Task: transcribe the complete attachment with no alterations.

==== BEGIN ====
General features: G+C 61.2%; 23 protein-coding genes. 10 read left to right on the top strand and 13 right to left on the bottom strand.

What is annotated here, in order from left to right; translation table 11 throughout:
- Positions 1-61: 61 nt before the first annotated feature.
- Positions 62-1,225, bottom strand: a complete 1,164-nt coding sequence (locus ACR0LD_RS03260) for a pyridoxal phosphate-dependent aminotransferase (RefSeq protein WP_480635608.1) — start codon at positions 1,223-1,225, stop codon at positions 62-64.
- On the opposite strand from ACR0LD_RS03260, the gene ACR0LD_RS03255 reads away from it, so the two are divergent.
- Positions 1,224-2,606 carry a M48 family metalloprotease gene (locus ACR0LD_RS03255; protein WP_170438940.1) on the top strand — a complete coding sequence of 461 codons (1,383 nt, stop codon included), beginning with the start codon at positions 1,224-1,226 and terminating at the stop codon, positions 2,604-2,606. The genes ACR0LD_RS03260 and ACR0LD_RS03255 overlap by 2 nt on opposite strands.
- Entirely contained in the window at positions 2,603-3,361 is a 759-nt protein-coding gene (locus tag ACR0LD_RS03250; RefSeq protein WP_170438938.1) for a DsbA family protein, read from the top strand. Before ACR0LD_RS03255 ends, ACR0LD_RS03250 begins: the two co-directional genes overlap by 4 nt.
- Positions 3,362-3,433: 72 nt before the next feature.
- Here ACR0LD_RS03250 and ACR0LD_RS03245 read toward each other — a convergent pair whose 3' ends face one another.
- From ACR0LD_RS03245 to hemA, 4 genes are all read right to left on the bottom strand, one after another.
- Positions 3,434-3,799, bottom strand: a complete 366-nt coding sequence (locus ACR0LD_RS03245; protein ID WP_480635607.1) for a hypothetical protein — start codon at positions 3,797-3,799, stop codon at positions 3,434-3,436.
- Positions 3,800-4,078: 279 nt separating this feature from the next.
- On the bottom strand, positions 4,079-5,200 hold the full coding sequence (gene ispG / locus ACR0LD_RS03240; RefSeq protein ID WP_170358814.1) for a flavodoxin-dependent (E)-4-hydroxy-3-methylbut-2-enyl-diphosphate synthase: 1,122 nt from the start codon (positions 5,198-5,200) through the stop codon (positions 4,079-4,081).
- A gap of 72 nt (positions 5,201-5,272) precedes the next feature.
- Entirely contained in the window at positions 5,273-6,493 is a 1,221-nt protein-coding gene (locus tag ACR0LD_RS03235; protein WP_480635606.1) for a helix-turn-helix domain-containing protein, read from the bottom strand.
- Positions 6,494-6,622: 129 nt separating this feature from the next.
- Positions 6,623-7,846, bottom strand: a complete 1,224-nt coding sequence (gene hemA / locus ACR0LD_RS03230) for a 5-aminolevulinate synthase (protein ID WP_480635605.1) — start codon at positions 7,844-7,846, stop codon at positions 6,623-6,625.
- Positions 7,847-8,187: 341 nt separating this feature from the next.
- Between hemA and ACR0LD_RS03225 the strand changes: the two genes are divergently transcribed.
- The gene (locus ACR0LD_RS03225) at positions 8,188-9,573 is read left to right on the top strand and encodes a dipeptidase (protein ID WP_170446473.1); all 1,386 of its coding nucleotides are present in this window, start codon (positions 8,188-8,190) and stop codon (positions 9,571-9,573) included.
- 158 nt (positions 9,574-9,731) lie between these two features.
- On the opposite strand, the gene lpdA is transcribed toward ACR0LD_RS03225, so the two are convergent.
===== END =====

General features: G+C 61.2%; 23 protein-coding genes. 10 read left to right on the top strand and 13 right to left on the bottom strand.

What is annotated here, in order from left to right; translation table 11 throughout:
- Positions 1-61: 61 nt before the first annotated feature.
- Positions 62-1,225, bottom strand: a complete 1,164-nt coding sequence (locus ACR0LD_RS03260) for a pyridoxal phosphate-dependent aminotransferase (RefSeq protein WP_480635608.1) — start codon at positions 1,223-1,225, stop codon at positions 62-64.
- On the opposite strand from ACR0LD_RS03260, the gene ACR0LD_RS03255 reads away from it, so the two are divergent.
- Positions 1,224-2,606 carry a M48 family metalloprotease gene (locus ACR0LD_RS03255; protein WP_170438940.1) on the top strand — a complete coding sequence of 461 codons (1,383 nt, stop codon included), beginning with the start codon at positions 1,224-1,226 and terminating at the stop codon, positions 2,604-2,606. The genes ACR0LD_RS03260 and ACR0LD_RS03255 overlap by 2 nt on opposite strands.
- Entirely contained in the window at positions 2,603-3,361 is a 759-nt protein-coding gene (locus tag ACR0LD_RS03250; RefSeq protein WP_170438938.1) for a DsbA family protein, read from the top strand. Before ACR0LD_RS03255 ends, ACR0LD_RS03250 begins: the two co-directional genes overlap by 4 nt.
- Positions 3,362-3,433: 72 nt before the next feature.
- Here ACR0LD_RS03250 and ACR0LD_RS03245 read toward each other — a convergent pair whose 3' ends face one another.
- From ACR0LD_RS03245 to hemA, 4 genes are all read right to left on the bottom strand, one after another.
- Positions 3,434-3,799, bottom strand: a complete 366-nt coding sequence (locus ACR0LD_RS03245; protein ID WP_480635607.1) for a hypothetical protein — start codon at positions 3,797-3,799, stop codon at positions 3,434-3,436.
- Positions 3,800-4,078: 279 nt separating this feature from the next.
- On the bottom strand, positions 4,079-5,200 hold the full coding sequence (gene ispG / locus ACR0LD_RS03240; RefSeq protein ID WP_170358814.1) for a flavodoxin-dependent (E)-4-hydroxy-3-methylbut-2-enyl-diphosphate synthase: 1,122 nt from the start codon (positions 5,198-5,200) through the stop codon (positions 4,079-4,081).
- A gap of 72 nt (positions 5,201-5,272) precedes the next feature.
- Entirely contained in the window at positions 5,273-6,493 is a 1,221-nt protein-coding gene (locus tag ACR0LD_RS03235; protein WP_480635606.1) for a helix-turn-helix domain-containing protein, read from the bottom strand.
- Positions 6,494-6,622: 129 nt separating this feature from the next.
- Positions 6,623-7,846, bottom strand: a complete 1,224-nt coding sequence (gene hemA / locus ACR0LD_RS03230) for a 5-aminolevulinate synthase (protein ID WP_480635605.1) — start codon at positions 7,844-7,846, stop codon at positions 6,623-6,625.
- Positions 7,847-8,187: 341 nt separating this feature from the next.
- Between hemA and ACR0LD_RS03225 the strand changes: the two genes are divergently transcribed.
- The gene (locus ACR0LD_RS03225) at positions 8,188-9,573 is read left to right on the top strand and encodes a dipeptidase (protein ID WP_170446473.1); all 1,386 of its coding nucleotides are present in this window, start codon (positions 8,188-8,190) and stop codon (positions 9,571-9,573) included.
- 158 nt (positions 9,574-9,731) lie between these two features.
- On the opposite strand, the gene lpdA is transcribed toward ACR0LD_RS03225, so the two are convergent.